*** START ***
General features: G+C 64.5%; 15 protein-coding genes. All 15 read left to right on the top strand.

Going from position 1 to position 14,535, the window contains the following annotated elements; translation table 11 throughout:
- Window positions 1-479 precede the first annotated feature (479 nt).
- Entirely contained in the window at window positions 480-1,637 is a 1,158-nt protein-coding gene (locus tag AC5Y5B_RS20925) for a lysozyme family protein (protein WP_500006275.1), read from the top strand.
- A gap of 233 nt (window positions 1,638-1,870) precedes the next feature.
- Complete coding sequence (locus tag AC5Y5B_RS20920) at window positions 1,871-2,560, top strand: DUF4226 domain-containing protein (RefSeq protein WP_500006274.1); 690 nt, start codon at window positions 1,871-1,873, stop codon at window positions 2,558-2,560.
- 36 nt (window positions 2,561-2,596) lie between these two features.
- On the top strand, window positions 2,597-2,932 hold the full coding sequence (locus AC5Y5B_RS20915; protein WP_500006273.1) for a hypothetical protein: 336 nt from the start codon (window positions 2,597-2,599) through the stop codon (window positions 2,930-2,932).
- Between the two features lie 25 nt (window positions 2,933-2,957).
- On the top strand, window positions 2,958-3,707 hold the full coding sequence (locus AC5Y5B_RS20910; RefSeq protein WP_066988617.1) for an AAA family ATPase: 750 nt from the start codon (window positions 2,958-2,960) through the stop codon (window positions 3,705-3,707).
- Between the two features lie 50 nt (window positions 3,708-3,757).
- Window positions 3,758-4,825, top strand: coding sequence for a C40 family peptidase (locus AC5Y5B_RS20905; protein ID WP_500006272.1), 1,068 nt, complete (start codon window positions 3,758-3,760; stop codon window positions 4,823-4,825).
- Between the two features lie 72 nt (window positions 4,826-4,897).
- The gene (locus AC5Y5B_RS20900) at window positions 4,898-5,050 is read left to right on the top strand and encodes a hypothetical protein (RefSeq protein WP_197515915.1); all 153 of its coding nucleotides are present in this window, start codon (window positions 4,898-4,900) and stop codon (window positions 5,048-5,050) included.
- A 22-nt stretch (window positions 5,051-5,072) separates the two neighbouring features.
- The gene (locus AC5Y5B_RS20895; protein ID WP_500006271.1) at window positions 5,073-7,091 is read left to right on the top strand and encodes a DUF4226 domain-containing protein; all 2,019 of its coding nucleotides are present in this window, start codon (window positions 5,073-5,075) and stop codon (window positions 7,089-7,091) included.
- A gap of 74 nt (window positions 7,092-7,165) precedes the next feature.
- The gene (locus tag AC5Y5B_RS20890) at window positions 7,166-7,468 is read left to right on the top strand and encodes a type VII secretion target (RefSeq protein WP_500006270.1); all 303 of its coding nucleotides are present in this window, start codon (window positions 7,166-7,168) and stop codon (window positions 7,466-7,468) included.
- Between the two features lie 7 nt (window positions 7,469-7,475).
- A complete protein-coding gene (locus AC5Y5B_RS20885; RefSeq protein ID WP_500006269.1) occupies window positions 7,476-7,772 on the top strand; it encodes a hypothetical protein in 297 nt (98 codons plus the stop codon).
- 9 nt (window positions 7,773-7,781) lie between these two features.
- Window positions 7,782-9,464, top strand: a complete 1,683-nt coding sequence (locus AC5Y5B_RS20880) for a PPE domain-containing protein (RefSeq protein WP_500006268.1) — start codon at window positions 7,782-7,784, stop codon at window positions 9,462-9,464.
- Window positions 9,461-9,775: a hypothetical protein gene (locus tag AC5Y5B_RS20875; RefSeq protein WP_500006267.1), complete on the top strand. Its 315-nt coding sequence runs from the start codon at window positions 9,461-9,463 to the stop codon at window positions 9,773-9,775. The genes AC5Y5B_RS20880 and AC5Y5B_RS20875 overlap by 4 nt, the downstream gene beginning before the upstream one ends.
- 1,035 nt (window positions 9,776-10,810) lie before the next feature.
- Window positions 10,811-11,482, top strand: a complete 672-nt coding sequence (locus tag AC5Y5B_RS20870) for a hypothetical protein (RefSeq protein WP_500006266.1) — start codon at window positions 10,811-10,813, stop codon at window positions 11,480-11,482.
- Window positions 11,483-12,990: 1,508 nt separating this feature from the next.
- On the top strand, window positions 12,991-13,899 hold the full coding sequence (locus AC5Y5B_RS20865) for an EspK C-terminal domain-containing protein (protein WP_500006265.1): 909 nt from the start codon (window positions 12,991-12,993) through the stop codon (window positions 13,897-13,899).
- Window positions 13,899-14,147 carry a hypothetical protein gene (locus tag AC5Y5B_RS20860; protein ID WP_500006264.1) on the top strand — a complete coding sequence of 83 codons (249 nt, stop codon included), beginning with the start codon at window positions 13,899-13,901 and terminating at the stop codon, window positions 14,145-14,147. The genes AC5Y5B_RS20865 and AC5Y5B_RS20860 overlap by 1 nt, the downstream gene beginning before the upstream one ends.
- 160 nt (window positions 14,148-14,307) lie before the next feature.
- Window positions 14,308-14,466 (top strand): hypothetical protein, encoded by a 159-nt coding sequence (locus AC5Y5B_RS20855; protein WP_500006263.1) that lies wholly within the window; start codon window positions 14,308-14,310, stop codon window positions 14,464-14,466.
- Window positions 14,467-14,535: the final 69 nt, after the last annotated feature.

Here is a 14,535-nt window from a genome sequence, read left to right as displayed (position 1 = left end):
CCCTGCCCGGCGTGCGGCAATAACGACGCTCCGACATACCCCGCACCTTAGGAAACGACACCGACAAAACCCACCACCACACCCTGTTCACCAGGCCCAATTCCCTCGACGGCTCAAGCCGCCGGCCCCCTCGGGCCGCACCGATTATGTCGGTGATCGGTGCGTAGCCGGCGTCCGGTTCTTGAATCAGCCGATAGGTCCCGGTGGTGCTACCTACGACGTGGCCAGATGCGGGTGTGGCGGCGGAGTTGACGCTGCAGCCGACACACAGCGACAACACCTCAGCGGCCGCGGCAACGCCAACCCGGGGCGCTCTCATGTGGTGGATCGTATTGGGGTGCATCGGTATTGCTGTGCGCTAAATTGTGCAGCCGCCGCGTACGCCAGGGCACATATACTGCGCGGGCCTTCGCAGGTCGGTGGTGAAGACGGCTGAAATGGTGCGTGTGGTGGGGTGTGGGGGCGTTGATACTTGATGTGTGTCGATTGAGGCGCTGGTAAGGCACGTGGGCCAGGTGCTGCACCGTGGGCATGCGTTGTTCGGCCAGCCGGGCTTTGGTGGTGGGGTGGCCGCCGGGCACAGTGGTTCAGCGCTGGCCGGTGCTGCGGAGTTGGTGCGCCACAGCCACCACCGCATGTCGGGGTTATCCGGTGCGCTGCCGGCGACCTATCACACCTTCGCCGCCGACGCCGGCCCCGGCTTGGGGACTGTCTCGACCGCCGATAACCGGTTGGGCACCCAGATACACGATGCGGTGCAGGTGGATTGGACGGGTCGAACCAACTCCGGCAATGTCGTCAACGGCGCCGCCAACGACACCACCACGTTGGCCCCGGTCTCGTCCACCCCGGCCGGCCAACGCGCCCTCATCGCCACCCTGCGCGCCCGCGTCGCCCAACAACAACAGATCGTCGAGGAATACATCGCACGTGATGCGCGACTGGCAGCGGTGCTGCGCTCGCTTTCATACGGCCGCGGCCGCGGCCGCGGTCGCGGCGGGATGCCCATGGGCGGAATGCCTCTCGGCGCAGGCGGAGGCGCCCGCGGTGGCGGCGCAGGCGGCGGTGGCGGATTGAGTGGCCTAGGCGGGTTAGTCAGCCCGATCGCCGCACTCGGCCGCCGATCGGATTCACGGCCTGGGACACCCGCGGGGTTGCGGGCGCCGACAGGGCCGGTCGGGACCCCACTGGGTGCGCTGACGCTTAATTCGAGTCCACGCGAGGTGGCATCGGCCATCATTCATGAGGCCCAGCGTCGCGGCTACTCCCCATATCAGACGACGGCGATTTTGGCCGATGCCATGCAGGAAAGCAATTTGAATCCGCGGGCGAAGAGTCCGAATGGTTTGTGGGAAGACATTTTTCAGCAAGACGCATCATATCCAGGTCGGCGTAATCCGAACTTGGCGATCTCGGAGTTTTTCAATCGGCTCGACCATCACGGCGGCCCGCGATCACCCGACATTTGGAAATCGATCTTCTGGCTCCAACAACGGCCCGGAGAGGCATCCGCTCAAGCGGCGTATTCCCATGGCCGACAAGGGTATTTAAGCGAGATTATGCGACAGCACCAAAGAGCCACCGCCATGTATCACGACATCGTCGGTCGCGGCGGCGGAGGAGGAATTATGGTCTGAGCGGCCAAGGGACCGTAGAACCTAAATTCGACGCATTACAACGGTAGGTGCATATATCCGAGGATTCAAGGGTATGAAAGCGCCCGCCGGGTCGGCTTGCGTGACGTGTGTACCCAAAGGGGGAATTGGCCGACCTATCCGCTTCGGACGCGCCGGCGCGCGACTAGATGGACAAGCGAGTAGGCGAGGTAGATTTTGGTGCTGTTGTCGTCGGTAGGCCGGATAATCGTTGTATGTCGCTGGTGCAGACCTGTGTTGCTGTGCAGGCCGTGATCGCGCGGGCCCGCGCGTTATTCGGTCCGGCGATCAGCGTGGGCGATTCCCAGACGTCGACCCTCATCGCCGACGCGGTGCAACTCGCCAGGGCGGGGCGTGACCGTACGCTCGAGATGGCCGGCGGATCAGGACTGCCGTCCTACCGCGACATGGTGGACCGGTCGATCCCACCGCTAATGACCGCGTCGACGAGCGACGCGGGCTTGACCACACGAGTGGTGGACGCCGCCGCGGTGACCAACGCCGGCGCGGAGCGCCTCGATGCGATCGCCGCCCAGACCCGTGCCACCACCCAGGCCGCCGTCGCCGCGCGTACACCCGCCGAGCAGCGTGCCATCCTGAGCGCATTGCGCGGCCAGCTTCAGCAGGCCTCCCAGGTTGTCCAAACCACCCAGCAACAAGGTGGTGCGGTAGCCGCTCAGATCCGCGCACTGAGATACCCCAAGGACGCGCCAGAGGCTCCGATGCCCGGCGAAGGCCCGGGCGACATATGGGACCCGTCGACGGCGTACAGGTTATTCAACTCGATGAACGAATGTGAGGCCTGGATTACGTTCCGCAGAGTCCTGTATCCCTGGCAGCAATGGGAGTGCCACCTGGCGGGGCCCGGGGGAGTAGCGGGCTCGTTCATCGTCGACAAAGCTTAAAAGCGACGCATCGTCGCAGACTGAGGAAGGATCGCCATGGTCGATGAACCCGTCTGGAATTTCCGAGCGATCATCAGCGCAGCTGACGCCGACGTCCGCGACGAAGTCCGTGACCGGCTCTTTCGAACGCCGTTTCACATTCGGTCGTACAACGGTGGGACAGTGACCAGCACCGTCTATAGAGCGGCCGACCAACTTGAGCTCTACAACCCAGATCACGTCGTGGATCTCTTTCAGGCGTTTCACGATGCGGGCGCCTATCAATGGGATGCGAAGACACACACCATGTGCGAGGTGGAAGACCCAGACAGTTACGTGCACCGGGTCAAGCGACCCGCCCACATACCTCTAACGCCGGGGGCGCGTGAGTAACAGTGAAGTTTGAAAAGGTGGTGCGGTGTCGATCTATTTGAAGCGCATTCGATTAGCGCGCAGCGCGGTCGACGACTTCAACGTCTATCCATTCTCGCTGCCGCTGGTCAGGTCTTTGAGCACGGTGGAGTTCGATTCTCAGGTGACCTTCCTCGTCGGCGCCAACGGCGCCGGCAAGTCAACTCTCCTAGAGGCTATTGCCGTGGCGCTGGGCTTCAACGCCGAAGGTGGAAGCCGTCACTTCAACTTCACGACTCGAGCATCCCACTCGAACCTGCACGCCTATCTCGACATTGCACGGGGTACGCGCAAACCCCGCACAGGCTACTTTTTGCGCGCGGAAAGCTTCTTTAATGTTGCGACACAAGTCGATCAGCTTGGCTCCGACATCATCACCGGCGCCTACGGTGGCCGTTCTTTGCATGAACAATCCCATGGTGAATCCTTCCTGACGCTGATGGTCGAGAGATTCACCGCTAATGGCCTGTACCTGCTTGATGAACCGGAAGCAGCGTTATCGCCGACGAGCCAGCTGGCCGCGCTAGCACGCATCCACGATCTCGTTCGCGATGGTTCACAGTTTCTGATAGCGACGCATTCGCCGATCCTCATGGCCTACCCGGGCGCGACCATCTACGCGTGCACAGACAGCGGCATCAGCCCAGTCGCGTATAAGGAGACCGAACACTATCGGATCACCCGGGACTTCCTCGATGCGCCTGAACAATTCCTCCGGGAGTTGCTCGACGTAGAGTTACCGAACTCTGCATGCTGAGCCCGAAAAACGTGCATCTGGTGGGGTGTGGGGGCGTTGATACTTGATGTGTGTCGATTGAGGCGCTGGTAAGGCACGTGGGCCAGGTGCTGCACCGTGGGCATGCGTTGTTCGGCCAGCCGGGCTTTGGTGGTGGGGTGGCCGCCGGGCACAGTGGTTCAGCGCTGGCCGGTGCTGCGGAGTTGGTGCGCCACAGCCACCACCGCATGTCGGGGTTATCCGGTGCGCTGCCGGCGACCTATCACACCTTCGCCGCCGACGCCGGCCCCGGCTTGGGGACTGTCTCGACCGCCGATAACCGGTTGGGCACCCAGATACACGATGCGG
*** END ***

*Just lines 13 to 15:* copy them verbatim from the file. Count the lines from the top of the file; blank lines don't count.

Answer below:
- Between the two features lie 72 nt (window positions 4,826-4,897).
- The gene (locus AC5Y5B_RS20900) at window positions 4,898-5,050 is read left to right on the top strand and encodes a hypothetical protein (RefSeq protein WP_197515915.1); all 153 of its coding nucleotides are present in this window, start codon (window positions 4,898-4,900) and stop codon (window positions 5,048-5,050) included.
- A 22-nt stretch (window positions 5,051-5,072) separates the two neighbouring features.